• Nino Schurter continued his perfect season, defending his World Championship crown despite a spirited challenge from Kulhavy (Rob Jones)Source: Rob Jones
Switzerland dominated the final day of XCO competition on Saturday at the Mountain Bike World Championships in Cairns, sweeping all three titles on offer.
By
Rob Jones

10 Sep 2017 - 10:01 AM  UPDATED 10 Sep 2017 - 10:25 AM

Nino Schurter defended his title in the Elite men's race, taking a record sixth title, Jolanda Neff took the Elite women's title and Sina Frei was the victor in the Under-23 women's competition. Dan McConnell had the top Australian performance of the day, finishing ninth in the Elite men's race.

The dry and hot dusty conditions added to the difficulty riders faced on the 4.3 kilometre circuit through the rainforest of the Smithfield Park. Organisers watered the worst sections of the course overnight and for the first two races the dust was more manageable, but by the Elite men's race it was back to thick, choking dust.

The Elite women's race saw a group of seven form at the front, with Neff and Annie Last of Great Britain setting the pace. The pair dropped everyone else by the end of the first lap and rode together until the fourth lap, when Neff attacked, quickly opening a 22 second gap. 

By the penultimate fifth lap the gap was up to two minutes and Neff could coast to her first Elite title. Last took the silver medal, while Pauline Ferrand Prevot of France, the 2015 world champion, took bronze. Australian champion Rebecca Henderson finished 20th.

"I just wanted to win it so much," admitted Neff. "The last three years I couldn't win the World Champs, it has been three years since my last win [as an Under-23].  Coming into this race, for the first time, I knew I was kind of healthy and that things could be. I wanted to win it so badly, I just wanted to go at every chance I could get. I just pushed from start to finish. I am over the moon. I am so happy."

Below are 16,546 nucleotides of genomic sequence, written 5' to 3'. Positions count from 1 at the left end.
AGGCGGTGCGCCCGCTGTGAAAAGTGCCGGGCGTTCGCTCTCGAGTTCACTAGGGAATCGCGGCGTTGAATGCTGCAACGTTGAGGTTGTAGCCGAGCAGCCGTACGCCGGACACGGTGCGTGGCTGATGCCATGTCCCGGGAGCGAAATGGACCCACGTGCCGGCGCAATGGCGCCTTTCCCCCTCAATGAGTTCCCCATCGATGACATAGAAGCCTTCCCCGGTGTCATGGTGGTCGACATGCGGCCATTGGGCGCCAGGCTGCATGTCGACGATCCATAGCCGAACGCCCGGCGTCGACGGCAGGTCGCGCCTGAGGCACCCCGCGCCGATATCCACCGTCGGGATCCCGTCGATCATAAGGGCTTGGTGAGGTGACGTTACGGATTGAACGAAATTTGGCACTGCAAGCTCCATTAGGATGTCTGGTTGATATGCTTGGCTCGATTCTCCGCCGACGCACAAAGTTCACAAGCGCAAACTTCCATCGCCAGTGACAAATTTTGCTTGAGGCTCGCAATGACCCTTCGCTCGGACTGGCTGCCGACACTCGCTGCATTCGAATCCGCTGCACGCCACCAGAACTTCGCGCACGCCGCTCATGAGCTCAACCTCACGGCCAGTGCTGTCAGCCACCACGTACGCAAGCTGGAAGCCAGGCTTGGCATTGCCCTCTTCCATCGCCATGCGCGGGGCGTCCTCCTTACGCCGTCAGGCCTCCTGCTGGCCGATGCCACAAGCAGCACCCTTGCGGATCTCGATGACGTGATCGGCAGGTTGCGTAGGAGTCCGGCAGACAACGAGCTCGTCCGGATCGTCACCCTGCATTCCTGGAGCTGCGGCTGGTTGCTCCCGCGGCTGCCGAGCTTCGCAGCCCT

Coming into the Elite men's race, Schurter was the overwhelming favourite after dominating the World Cup all season - setting a record by winning all six rounds. The race quickly became a battle between Schurter and 2012 Olympic champion Jaroslav Kulhavy of the Czech Republic.

Henerique Avancini of Brazil and Thomas Litscher of Switzerland bridged up to join them on the third lap, with the Brazilian dropped a lap later, leaving Kulhavy against two Swiss riders. However, it wasn't until the final climb on the last lap, when Schurter attacked and Kulhavy made a mistake in a corner, that the Swiss rider was finally able to get away, hanging on to win by a slim seven seconds. Kulhavy finally dropped Litscher in the final kilometre to take silver.

"It was a really tough one," said Schurter, "Jaroslav was super strong today. I was lucky Thomas was always with us and I was able to leave him the work of leading, and luckily Jaroslav wasn't there at the finish. That last uphill was really hard work and I was glad we were a strong team. 

"I was already from last season super stoked and now this year is even better. I can't believe it, it is going so well at the moment. I am at the pinnacle of my career and I am really enjoying it."

"Yes, it has been an incredible year. I've won seven [six World Cups and the world title] but also the Cape Epic. This year it all came together.  It is possible with an amazing team around me. With the Scott SRAM team and the Swiss Cycling team I have the best support, the fastest bike and that makes it possible."

Schurter also pointed to the Swiss development program for the strength of the nation in mountain biking.

"Switzerland is the perfect bike country to ride the mountain bike. We have many great locations to ride. We have an awesome Swiss Cup for the development of young riders, kids can start racing at seven years old, and then follow up to the pros. It's so important that we have so many youngsters coming up."

Frei, the European champion, took control on the start loop of the Under-23 race, with her usual rival Kate Courtney of the USA mired back in the mid-20s after a crash. Frei was joined by Anna Tauber of the Netherlands for the first lap and a half until her Dutch rival had a mechanical problem, dropping her out of contention. 

Courtney was moving up through the field, but Frei was putting in faster laps, and took the title with a 49 second gap over the American. Alessandra Keller took the bronze medal for Switzerland.  Holly Harris was the top Australian in 22nd.